Rock Health, a new seed accelerator devoted exclusively to interactive health care applications, opened up their offices last week to eleven start-ups who are in the process of developing mobile and web based healthcare technology.
Rock Health is using the Y-Combinator model of making extremely early stage investments in a number of different startups in hopes of nurturing them to viability. They plan on doing this by providing access to office space in San Francisco, branding, communications and legal support as well as access to mentoring and Rock Health medical partners like Cincinnati Children’s Hospital, the Mayo Clinic and Harvard Medical School.
I had the opportunity to speak with Rock Health co-founder and Managing Director Halle Tecco who explained that while things were somewhat chaotic in the new office space people were settling in and great work was being done.
Rock Health’s initial group of startups will all be working from within the new offices and they’ll be joined by at least 20 other ‘member startups’. These companies will have access to Rock Health support and expertise as well as access to the office space for meetings but Rock Health is not, at present, funding them.
We started our conversation by discussing the expectations that Rock Health had for this initial group of startups. According to Halle “the 11 startups came to us at different stages of their development. Some came to us with just a great idea and a great team while others had teams that had already released a product to the market. So across that spectrum we have different expectations based upon where they started.”
She continued by saying “generally we hope they make significant progress in two places. One is the product, getting a really well designed meaningful product up and running and being testing with our hospital partners, patients and medical professionals. And second there is the business behind the product. Thinking through the financing model and how they’ll get access to capital to grow. Coming up with the business plan and the revenue model, coming up with a really solid story and then connecting them with the investors.”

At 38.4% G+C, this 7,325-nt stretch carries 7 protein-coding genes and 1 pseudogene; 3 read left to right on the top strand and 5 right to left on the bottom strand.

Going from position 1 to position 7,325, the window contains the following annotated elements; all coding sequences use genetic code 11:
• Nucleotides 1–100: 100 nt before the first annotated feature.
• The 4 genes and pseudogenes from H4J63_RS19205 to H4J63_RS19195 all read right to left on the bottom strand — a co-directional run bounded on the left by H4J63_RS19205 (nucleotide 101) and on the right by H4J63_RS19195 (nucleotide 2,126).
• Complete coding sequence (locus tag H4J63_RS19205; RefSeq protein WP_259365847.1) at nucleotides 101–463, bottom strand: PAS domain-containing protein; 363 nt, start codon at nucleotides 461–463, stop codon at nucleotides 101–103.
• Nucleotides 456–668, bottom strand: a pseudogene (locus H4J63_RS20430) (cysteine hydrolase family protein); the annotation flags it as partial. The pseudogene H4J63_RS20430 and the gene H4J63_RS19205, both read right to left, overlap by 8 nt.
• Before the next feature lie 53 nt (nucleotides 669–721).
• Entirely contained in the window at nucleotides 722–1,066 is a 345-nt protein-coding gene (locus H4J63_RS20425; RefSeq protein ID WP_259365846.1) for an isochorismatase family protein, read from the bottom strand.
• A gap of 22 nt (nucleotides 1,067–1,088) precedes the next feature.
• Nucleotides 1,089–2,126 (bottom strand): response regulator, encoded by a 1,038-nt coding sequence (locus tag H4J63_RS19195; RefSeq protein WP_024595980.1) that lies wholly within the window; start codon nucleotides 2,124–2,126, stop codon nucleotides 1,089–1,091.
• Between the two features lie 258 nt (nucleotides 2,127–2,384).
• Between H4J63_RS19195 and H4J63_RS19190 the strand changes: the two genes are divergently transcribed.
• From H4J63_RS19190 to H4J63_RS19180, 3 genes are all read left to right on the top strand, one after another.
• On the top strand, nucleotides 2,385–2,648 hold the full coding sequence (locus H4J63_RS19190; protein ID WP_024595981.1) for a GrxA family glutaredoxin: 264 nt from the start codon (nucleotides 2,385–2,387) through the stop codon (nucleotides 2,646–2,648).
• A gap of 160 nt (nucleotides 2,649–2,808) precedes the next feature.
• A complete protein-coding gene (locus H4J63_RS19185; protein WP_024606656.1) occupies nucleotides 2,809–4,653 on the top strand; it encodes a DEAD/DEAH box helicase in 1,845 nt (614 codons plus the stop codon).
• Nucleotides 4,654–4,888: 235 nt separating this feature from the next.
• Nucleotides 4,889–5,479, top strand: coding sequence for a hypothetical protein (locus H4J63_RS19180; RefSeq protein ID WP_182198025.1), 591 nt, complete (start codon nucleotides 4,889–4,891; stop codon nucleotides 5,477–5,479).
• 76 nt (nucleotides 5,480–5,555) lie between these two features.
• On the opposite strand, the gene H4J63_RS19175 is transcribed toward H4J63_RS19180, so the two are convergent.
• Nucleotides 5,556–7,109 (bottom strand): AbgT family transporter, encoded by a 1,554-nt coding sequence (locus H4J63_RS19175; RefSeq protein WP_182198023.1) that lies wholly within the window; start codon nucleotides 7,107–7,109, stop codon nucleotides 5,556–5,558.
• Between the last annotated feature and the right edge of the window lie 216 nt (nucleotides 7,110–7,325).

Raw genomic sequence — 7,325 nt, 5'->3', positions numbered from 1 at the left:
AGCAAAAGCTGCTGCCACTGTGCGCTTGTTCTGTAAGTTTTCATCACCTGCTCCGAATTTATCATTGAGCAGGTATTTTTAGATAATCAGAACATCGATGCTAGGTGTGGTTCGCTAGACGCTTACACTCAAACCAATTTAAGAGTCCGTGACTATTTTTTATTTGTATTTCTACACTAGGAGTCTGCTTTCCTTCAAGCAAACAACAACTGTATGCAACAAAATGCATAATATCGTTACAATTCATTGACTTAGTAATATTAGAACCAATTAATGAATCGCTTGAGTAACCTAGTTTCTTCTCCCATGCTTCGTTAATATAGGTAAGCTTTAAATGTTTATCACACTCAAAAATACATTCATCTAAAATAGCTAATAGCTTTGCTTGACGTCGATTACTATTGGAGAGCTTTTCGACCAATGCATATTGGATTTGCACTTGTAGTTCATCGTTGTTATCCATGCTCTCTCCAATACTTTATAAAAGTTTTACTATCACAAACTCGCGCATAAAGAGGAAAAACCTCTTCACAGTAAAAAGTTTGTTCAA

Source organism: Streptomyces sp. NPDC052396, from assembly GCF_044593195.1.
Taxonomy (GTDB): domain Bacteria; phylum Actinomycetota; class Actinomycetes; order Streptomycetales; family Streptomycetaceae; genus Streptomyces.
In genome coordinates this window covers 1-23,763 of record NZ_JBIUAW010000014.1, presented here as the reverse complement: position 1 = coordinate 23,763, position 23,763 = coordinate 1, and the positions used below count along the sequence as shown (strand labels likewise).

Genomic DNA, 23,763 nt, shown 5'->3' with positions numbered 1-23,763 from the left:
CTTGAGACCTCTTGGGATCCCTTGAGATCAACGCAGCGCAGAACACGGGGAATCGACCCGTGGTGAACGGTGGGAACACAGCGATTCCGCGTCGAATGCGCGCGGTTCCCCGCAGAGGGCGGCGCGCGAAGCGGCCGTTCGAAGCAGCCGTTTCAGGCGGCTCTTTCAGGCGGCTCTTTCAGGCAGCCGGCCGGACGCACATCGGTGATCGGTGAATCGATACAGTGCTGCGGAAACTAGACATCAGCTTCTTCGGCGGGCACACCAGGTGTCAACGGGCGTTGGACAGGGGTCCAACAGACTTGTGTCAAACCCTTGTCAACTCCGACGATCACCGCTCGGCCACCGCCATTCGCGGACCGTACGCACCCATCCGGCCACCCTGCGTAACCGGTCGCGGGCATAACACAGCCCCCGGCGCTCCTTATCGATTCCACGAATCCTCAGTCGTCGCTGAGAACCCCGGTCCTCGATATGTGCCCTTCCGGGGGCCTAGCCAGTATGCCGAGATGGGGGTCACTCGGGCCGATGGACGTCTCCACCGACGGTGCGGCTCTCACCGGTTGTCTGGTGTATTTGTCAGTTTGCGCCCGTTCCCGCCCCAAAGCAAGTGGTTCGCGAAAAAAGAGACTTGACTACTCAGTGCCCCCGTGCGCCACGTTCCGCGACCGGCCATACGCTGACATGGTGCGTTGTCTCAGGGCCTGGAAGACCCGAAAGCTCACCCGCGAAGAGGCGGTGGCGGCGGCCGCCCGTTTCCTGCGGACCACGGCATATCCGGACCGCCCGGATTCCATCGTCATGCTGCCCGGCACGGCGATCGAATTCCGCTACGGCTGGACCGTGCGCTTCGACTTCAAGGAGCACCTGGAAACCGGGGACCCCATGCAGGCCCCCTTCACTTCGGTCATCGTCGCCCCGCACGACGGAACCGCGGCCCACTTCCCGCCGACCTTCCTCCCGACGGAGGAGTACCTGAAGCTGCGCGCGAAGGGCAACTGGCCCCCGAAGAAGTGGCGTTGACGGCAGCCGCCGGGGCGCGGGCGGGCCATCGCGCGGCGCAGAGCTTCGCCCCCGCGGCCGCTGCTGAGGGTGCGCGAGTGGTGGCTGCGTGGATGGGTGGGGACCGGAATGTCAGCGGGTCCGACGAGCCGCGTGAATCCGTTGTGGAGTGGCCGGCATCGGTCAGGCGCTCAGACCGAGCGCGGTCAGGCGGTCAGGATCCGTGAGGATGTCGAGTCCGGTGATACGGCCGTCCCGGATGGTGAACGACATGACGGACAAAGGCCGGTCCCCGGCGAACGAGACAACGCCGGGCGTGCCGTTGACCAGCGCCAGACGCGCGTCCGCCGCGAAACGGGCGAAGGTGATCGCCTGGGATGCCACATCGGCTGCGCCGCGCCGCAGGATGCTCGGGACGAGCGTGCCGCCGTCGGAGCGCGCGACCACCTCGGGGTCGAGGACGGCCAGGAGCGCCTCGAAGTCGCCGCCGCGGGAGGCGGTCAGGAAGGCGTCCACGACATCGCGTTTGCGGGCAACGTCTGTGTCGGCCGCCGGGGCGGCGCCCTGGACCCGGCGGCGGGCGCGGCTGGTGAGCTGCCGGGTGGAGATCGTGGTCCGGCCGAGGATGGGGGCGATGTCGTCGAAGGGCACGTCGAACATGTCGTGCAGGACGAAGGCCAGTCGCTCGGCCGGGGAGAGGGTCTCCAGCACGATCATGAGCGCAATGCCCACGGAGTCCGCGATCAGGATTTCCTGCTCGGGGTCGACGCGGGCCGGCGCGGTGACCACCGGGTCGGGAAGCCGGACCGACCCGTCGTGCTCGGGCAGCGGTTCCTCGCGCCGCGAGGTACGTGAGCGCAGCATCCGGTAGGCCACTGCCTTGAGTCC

As a seed accelerator Rock Health wants to be able to remove the hurdles that most startups face when trying to launch their businesses. By providing access and support to the founders while they focus on building their applications Rock Health will significantly smooth the pathway to building the type of sustainable company that venture investors are actively looking to invest in. Of course the relationships that Rock Health has with their medical partners should be invaluable to new healthcare technology companies as well.
According to Halle “we’re at the point where more and more folks that are technologists, people that really know how to build a great product are starting to look at healthcare as an opportunity”. She continued by saying “We’ll see a lot of innovative new solutions that are tech driven, that are more user centric, that respect the user and give the user a quality experience.”
If she’s correct, and I believe she is, this will allow us to look forward to some much needed improvements to workflow, usability and interoperability in Health Information Technology.
It’s time for some new thinking in HIT and anyone willing to invest time and money into the bright young minds that can provide that thinking is to be commended. I look forward to seeing what this first group of Rock Health startups is able to produce.
Here is the initial list of Rock Health Startups:
- BrainBot (technology to improve mental performance)
- CellScope (at-home diagnosis of diseases)
- Genomera (personal health collaboration)
- Health In Reach (medical procedure marketplace)
- Omada Health (clinical treatment social networking)
- Pipette (patient monitoring and education)
- Skimble (mobile fitness)
- WeSprout (connecting health data and community)
There are three additional start-ups that are currently in stealth mode.
Photo Credit – Evgenia Eliseeva